Tuesday, 22 September 2009

Infancy to Adulthood

In a recent article, Forbes columnist Peter Robinson describes the scene of driving with his wife to take their daughter to the airport to go to college. It's an OK article, but what has stayed with me since I read it last week is the list of accomplishments Robinson assigns his 18 year-old daughter:
This product, our daughter, could bake a remarkably satisfying peach crumble, speak intelligently about Hamlet and Macbeth, play a shrewd, persistent game of tennis, perform a Chopin nocturne with only half a dozen mistakes, make her friends laugh out loud and braid her little sister's hair three different ways. No election to high office, no commercial undertaking, no literary or artistic attainment – none could equal the deed of nurturing a human being from infancy to adulthood to produce a product like this.
What a list, hey? As an 18 year-old, I would have liked to have made my folks proud with any one of those achievements. But something about this list has not sat right with me and I haven't known why.

We are going away on Thursday and this morning, as I added to our list of what to take, it occurred to me that Robinson's list is merely an inventory of skills that his daughter has learned and perhaps even mastered. As a list of feats, it's rather impressive. But it reads like a report card of competencies, and to me, lacks any kind of meaning.

Is she thoughtful? Does she hold the door open for people behind her? Is she kind? Is she polite and respectful? Is she concerned about her peers and the planet?

Am I expecting an unreasonable intimacy from a writer I've never met? Am I expecting him to value the same qualities in a person that I esteem? Or at 18, is one still too unformed by the world to have any real connection to it?


Toni Brockliss said...

My very first two thoughts when I read what he wrote about his daughter was "he doesn't sound like he really knows her at all" and "I think he's pompous".
Chopin and tennis don't keep you warm at night.
Good conversation, empathy, laughter, listening, friendship - that is what I look for in a person.

Umatji said...

hmm. can make her friends laugh - but with what technique we ask? A solidly wonderful amusing girl or a malicious and sadistic one!

WriterBee said...

This is such a thought provoking post, Meg. I suppose taking your child to college is a rite of passage for Americans, so it would be a time when a parent would take some stock and feel sentimental.
I, like Robinson, also feel that the deed of nurturing a human being to successful adulthood - however you wish to measure success - is worth honouring.
It'd be interesting to see what attributes your readers would see as being worth celebrating in a grown son or daughter.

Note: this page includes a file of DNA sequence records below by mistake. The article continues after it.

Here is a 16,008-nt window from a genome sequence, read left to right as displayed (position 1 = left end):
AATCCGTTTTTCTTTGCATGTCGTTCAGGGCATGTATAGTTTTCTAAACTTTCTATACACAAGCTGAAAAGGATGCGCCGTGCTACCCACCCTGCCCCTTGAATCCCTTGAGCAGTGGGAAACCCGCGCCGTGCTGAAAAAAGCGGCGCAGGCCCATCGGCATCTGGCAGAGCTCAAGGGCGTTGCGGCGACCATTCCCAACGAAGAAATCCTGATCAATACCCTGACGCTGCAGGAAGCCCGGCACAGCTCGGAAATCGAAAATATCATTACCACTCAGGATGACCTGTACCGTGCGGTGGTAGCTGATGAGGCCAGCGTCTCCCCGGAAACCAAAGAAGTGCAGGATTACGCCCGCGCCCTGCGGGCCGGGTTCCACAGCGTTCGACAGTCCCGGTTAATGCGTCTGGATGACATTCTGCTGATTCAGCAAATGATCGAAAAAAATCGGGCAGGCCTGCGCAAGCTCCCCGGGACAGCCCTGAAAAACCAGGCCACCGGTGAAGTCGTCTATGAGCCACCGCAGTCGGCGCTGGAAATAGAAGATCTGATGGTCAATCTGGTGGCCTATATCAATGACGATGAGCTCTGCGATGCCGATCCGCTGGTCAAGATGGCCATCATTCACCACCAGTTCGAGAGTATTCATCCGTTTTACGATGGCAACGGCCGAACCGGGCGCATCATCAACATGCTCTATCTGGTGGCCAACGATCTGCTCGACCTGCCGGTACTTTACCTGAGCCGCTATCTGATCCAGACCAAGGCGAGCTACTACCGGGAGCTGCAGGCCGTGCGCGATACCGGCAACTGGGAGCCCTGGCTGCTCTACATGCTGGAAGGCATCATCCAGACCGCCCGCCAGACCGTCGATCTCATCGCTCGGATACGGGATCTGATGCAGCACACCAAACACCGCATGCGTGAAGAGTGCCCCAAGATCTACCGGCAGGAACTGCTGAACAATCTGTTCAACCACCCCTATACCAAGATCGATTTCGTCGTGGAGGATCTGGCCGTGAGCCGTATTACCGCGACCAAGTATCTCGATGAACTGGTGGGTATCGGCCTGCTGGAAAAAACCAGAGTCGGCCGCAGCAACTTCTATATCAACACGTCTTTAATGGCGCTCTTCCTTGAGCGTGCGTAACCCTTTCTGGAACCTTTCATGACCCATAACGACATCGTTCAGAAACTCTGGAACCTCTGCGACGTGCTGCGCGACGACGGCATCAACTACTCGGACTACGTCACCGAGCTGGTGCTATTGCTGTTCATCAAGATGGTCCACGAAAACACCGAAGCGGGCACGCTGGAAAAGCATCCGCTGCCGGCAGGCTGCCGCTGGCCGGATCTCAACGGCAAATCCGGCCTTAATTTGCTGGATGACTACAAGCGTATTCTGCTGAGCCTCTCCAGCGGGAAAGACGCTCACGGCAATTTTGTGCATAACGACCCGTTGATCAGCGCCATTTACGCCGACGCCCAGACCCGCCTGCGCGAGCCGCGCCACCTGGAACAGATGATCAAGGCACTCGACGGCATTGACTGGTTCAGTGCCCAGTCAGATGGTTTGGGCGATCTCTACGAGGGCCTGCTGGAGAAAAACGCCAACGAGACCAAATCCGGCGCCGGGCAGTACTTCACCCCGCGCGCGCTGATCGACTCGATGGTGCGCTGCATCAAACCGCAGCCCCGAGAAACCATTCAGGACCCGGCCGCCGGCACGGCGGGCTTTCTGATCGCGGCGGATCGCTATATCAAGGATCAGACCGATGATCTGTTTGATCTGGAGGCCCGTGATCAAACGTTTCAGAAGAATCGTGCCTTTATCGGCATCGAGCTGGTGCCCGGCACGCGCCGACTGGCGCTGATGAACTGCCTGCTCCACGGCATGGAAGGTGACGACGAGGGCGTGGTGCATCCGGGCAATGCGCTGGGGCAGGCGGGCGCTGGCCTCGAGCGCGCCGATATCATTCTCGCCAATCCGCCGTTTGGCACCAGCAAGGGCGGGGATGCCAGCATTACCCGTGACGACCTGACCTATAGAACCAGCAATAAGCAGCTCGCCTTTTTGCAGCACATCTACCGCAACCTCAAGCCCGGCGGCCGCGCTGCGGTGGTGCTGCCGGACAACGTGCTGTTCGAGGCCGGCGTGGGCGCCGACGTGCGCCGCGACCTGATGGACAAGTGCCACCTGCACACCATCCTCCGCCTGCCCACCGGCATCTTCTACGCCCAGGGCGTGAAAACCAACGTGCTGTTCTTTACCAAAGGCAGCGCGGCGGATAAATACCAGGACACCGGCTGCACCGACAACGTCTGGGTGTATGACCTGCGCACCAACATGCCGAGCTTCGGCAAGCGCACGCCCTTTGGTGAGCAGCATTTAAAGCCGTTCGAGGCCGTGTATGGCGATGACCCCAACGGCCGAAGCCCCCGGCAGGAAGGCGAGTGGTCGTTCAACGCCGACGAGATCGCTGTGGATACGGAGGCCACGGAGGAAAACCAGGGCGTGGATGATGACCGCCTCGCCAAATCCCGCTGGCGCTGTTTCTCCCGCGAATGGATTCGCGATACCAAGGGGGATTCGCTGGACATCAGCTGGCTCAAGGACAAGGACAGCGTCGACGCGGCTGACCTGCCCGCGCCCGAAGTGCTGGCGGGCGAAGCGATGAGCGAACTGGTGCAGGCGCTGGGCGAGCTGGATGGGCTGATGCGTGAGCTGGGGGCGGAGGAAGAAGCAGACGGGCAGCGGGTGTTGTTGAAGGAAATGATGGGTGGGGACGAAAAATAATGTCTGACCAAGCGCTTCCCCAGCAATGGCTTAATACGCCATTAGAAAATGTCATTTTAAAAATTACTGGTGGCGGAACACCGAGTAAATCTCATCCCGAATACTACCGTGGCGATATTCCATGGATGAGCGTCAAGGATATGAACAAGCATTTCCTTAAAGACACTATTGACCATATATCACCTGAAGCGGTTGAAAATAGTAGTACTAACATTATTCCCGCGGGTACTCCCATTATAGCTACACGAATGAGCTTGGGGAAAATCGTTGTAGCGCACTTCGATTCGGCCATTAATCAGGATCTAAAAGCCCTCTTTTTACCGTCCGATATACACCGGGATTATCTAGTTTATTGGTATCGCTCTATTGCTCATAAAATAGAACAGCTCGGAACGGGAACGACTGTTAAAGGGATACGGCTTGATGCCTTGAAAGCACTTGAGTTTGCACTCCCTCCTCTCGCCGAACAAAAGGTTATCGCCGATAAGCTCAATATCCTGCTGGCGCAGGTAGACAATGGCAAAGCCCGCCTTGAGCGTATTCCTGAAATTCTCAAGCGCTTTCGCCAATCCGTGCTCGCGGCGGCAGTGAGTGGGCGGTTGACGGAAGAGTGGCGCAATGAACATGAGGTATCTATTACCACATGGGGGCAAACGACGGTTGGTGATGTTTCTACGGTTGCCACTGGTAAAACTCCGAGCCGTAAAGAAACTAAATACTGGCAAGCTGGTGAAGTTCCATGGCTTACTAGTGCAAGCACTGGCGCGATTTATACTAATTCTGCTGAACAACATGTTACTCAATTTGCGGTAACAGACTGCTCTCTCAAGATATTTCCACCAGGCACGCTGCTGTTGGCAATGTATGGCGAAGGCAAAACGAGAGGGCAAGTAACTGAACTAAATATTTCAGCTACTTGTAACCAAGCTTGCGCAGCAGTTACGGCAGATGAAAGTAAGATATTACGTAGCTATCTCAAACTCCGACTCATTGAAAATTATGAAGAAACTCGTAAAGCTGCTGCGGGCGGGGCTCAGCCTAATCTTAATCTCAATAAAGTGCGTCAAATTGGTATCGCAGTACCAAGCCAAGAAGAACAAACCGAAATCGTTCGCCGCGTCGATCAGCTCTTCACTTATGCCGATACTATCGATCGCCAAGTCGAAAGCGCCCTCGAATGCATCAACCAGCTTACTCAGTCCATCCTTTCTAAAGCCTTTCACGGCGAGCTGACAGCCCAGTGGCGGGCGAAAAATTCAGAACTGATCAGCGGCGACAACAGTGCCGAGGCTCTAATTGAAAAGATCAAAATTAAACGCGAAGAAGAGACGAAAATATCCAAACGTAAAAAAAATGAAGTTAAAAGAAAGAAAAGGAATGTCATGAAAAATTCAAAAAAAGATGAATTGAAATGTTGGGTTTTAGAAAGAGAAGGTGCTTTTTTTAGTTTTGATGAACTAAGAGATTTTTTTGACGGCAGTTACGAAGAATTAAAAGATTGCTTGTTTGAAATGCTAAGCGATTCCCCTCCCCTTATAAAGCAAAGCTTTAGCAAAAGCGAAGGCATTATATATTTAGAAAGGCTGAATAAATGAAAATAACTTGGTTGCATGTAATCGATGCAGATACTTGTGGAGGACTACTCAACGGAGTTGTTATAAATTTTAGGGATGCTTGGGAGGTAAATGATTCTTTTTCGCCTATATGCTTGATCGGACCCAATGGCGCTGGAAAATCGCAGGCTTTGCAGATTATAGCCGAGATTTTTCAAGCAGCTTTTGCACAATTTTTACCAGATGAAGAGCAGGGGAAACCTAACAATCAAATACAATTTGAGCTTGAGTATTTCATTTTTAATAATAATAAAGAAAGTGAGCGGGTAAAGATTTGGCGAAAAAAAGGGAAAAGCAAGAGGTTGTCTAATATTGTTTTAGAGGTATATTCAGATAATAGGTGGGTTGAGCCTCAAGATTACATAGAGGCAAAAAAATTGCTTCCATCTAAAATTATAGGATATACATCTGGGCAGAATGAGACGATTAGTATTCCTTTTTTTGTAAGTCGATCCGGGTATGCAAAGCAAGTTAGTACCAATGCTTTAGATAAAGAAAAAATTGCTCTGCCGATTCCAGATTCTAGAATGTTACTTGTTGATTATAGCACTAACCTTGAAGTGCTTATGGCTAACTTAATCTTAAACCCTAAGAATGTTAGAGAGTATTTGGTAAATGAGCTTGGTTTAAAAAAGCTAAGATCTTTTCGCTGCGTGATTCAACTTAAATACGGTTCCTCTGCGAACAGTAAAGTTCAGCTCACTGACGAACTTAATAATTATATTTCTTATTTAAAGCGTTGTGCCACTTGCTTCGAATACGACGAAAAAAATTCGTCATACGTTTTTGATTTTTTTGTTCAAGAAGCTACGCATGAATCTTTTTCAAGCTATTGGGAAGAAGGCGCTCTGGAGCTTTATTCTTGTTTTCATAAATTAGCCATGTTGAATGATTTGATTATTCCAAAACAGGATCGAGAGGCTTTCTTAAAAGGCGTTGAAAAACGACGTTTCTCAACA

Alexi said...

LOL...... This sounds like the kind of list my Dad would write, about my skills not what kind of person I am. I think your right about the age, at 18 I had no real conection to the world. That didnt come until my late twenties.

Anonymous said...

WOW..... the measure of success is a really personal thing ..... one that makes parenthood even more daunting for me. What will I think the day I send my boys off into the world... will I have given them the skills they need to survive and thrive in the environment they choose. Will I be proud of the men they grow into?? Like you I value kindness, honesty, respect and social/global awareness....
Thanx for expanding my thoughts. with this post.

Margaret aka: Fact Woman said...

The part that gets me is that he's listing her abilities but then he adds, "none could equal the deed of nurturing a human being from infancy to adulthood to produce a product like this." So he's saying that nothing she can do equals what he has supposedly done in raising her. It's not about her or her accomplishments, it's about his. He's a self-centered egotist and as such he sees his daughter not for who she is but only for the things that she can do because, he's never taken the time to get to know her. So sad.

Permapoesis said...

yes, i agree margaret; daughter as extension of his accumulated wealth, daughter as property (ego) et al...

perhaps he cld have reflected on her natural inclination to free-range and be of the world. these are such lovely things common to those who are not over-parented and molded by privatising values.

(word verification: merri)

Feronia said...

You're absolutely spot on, Meg. Hamlet and Chopin aren't really going to cut it if they've raised an unpleasant person.

Enjoy your break! :)

Glen Dunn said...

Hmmm. How about another list (Liszt?)

One’s daughter plays some mean Chopin, doesn’t one. And one’s daughter can cook! There’s a good girl.


Anonymous said...

I Agree with all the above


He didnt say ' I have failed as a farther.'

Which is what my dad said to me at 18.

Anonymous said...

Good god I typed 'Father' in incorrectly above-
perhaps he was right !!!!!

Kim said...

I felt the same way when I read that paragraph. It was a weird list. Even though my children are not adults yet, my proudest moments with them are when I see one of them being a loving sister, sharing with someone, or when they try to make me laugh. Those are the "skills" I hope they'll always have.